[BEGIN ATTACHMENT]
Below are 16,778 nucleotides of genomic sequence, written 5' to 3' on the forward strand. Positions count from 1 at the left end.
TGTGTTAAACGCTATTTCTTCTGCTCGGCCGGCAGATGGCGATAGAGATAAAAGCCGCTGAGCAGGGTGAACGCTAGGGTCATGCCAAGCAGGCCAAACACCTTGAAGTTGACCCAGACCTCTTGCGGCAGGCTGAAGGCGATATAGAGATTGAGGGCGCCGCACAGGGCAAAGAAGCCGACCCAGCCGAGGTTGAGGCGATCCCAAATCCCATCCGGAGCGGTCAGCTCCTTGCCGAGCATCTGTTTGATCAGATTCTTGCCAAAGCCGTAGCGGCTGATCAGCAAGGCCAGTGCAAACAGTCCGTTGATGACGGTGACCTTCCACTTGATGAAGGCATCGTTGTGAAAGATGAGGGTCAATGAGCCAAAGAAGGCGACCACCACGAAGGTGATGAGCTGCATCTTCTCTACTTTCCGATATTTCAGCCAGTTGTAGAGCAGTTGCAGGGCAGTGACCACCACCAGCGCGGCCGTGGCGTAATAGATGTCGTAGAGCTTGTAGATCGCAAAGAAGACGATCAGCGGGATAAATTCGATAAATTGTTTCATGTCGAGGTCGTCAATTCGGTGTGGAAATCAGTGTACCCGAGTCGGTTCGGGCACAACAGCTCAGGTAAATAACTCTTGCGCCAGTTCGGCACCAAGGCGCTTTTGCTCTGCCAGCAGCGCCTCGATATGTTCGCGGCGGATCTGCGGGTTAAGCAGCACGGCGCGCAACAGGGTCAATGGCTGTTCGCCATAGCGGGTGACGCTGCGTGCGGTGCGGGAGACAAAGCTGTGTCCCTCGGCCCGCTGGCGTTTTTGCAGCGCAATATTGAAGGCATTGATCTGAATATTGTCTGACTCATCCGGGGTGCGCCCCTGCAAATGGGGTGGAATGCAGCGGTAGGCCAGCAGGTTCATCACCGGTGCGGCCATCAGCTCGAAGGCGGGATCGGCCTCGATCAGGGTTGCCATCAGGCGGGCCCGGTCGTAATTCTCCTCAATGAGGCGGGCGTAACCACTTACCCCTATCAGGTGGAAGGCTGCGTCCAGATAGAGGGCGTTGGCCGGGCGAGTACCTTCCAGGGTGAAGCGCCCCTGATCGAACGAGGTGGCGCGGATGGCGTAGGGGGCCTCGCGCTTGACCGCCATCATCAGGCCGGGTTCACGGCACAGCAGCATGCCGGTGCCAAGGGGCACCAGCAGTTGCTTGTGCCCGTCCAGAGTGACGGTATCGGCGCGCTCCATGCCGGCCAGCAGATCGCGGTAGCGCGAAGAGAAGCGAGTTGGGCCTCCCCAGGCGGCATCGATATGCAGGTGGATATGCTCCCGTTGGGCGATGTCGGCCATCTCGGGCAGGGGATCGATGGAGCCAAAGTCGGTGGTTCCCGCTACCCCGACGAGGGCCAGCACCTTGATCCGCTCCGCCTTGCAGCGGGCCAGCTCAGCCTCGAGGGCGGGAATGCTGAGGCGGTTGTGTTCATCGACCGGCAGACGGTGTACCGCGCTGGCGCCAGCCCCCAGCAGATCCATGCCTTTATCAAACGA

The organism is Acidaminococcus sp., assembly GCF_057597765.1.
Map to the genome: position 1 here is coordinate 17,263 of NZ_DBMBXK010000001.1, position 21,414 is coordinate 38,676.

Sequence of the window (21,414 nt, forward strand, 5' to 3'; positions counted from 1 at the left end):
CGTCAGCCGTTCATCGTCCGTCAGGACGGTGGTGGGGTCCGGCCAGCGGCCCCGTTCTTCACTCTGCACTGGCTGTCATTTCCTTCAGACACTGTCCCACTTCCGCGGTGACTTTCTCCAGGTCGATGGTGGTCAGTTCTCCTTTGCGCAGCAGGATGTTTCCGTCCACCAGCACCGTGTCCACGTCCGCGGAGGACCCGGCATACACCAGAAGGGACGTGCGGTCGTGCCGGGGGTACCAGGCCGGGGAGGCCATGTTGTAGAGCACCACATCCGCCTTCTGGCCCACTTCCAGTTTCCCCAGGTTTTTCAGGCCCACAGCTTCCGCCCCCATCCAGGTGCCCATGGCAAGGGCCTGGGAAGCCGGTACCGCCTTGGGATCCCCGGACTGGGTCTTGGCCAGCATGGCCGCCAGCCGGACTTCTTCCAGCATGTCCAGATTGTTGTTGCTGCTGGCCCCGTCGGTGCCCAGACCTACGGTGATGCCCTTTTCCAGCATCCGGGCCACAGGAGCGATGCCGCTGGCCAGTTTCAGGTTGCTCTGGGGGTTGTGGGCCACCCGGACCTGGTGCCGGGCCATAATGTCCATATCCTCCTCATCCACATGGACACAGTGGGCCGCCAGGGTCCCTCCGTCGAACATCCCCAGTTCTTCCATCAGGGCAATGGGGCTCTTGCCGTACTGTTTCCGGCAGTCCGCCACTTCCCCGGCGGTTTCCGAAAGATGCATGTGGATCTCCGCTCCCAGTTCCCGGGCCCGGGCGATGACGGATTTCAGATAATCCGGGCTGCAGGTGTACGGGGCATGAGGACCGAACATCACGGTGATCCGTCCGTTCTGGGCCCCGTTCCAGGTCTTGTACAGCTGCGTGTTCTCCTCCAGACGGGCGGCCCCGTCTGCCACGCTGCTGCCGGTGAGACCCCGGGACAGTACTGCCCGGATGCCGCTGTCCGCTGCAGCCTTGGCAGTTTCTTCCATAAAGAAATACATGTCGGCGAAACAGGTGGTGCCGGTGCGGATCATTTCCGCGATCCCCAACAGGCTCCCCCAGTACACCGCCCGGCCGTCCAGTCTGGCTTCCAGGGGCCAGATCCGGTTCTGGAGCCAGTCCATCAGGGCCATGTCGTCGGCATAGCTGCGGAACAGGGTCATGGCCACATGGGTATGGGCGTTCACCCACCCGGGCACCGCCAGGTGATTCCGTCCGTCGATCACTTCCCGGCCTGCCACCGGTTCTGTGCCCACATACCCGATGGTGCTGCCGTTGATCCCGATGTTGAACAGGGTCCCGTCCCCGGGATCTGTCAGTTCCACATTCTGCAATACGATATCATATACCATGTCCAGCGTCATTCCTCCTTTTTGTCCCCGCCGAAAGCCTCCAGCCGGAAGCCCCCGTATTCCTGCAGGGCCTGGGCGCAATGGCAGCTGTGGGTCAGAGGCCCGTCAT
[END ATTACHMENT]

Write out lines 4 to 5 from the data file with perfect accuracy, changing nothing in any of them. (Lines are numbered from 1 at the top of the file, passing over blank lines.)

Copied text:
Map to the genome: position 1 here is coordinate 17,263 of NZ_DBMBXK010000001.1, position 21,414 is coordinate 38,676.

Sequence of the window (21,414 nt, forward strand, 5' to 3'; positions counted from 1 at the left end):